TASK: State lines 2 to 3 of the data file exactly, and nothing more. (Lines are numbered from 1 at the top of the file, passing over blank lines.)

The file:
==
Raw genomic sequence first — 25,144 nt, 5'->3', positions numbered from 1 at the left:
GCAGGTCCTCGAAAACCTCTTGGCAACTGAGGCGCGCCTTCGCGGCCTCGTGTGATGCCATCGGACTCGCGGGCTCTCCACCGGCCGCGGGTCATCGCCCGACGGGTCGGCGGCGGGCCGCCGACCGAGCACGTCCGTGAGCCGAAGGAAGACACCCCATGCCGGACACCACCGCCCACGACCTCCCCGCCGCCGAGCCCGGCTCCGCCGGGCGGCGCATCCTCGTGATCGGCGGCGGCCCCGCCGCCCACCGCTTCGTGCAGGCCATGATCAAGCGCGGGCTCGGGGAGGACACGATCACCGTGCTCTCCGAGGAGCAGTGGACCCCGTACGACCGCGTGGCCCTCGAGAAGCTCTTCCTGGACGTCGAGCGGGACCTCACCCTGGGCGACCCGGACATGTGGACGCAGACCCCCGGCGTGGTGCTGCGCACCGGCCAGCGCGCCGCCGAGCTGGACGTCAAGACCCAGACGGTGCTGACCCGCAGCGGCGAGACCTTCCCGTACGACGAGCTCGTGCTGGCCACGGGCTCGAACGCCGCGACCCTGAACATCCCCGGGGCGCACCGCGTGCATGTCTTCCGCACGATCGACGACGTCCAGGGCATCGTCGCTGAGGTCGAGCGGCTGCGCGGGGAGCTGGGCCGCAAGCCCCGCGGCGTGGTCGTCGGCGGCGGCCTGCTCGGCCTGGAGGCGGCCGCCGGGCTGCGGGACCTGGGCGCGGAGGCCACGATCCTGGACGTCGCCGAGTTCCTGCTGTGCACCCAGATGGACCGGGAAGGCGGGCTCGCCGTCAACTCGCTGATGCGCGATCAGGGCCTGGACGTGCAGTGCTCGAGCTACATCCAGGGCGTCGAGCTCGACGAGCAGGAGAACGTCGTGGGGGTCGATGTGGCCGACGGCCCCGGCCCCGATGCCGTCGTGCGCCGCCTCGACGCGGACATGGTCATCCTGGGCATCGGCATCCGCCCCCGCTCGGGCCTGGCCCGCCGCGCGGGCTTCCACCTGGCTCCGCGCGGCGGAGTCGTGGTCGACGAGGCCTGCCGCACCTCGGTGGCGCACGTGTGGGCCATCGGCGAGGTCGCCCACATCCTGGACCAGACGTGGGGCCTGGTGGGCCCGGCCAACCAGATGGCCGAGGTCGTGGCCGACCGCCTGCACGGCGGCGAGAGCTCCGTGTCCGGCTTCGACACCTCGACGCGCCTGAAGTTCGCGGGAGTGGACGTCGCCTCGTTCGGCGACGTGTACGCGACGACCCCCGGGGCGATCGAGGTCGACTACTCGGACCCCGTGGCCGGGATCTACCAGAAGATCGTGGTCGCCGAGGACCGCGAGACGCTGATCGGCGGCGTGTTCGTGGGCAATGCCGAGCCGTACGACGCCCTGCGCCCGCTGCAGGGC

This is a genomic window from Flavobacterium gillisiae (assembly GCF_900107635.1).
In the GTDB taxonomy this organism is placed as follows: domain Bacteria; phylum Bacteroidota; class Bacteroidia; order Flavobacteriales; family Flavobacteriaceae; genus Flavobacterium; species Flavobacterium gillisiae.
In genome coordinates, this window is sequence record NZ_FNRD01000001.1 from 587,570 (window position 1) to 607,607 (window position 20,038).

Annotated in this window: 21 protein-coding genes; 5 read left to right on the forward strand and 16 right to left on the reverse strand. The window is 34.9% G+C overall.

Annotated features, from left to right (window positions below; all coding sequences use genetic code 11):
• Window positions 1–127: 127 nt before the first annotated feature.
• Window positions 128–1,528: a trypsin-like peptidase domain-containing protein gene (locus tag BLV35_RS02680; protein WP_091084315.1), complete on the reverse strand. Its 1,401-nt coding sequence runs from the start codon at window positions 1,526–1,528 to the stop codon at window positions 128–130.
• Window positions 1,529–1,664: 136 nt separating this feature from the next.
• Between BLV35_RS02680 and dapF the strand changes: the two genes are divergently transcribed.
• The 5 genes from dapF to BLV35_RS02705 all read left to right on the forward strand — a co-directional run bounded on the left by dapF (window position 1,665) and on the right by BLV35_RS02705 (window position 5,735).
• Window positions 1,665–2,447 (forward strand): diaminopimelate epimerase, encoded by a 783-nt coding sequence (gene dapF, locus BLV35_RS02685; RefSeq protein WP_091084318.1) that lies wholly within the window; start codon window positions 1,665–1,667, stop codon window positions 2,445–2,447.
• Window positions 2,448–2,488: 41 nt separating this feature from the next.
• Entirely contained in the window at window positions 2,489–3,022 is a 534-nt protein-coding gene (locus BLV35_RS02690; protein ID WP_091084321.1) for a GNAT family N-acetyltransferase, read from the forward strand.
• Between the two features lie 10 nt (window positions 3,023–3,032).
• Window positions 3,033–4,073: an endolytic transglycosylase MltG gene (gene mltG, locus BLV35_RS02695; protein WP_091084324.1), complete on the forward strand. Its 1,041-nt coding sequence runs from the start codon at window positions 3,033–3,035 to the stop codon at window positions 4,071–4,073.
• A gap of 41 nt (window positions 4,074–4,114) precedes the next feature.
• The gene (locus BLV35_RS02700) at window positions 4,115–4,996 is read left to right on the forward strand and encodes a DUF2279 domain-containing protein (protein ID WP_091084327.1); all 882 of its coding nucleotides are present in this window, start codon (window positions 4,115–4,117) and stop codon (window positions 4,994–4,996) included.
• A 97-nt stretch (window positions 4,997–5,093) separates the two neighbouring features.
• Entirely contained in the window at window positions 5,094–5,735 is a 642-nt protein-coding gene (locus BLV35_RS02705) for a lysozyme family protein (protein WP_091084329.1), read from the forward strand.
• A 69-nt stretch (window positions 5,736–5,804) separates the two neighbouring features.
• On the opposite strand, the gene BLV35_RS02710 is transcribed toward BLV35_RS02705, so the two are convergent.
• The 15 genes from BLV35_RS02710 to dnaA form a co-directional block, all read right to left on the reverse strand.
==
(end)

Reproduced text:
GCAGGTCCTCGAAAACCTCTTGGCAACTGAGGCGCGCCTTCGCGGCCTCGTGTGATGCCATCGGACTCGCGGGCTCTCCACCGGCCGCGGGTCATCGCCCGACGGGTCGGCGGCGGGCCGCCGACCGAGCACGTCCGTGAGCCGAAGGAAGACACCCCATGCCGGACACCACCGCCCACGACCTCCCCGCCGCCGAGCCCGGCTCCGCCGGGCGGCGCATCCTCGTGATCGGCGGCGGCCCCGCCGCCCACCGCTTCGTGCAGGCCATGATCAAGCGCGGGCTCGGGGAGGACACGATCACCGTGCTCTCCGAGGAGCAGTGGACCCCGTACGACCGCGTGGCCCTCGAGAAGCTCTTCCTGGACGTCGAGCGGGACCTCACCCTGGGCGACCCGGACATGTGGACGCAGACCCCCGGCGTGGTGCTGCGCACCGGCCAGCGCGCCGCCGAGCTGGACGTCAAGACCCAGACGGTGCTGACCCGCAGCGGCGAGACCTTCCCGTACGACGAGCTCGTGCTGGCCACGGGCTCGAACGCCGCGACCCTGAACATCCCCGGGGCGCACCGCGTGCATGTCTTCCGCACGATCGACGACGTCCAGGGCATCGTCGCTGAGGTCGAGCGGCTGCGCGGGGAGCTGGGCCGCAAGCCCCGCGGCGTGGTCGTCGGCGGCGGCCTGCTCGGCCTGGAGGCGGCCGCCGGGCTGCGGGACCTGGGCGCGGAGGCCACGATCCTGGACGTCGCCGAGTTCCTGCTGTGCACCCAGATGGACCGGGAAGGCGGGCTCGCCGTCAACTCGCTGATGCGCGATCAGGGCCTGGACGTGCAGTGCTCGAGCTACATCCAGGGCGTCGAGCTCGACGAGCAGGAGAACGTCGTGGGGGTCGATGTGGCCGACGGCCCCGGCCCCGATGCCGTCGTGCGCCGCCTCGACGCGGACATGGTCATCCTGGGCATCGGCATCCGCCCCCGCTCGGGCCTGGCCCGCCGCGCGGGCTTCCACCTGGCTCCGCGCGGCGGAGTCGTGGTCGACGAGGCCTGCCGCACCTCGGTGGCGCACGTGTGGGCCATCGGCGAGGTCGCCCACATCCTGGACCAGACGTGGGGCCTGGTGGGCCCGGCCAACCAGATGGCCGAGGTCGTGGCCGACCGCCTGCACGGCGGCGAGAGCTCCGTGTCCGGCTTCGACACCTCGACGCGCCTGAAGTTCGCGGGAGTGGACGTCGCCTCGTTCGGCGACGTGTACGCGACGACCCCCGGGGCGATCGAGGTCGACTACTCGGACCCCGTGGCCGGGATCTACCAGAAGATCGTGGTCGCCGAGGACCGCGAGACGCTGATCGGCGGCGTGTTCGTGGGCAATGCCGAGCCGTACGACGCCCTGCGCCCGCTGCAGGGC

This is a genomic window from Flavobacterium gillisiae (assembly GCF_900107635.1).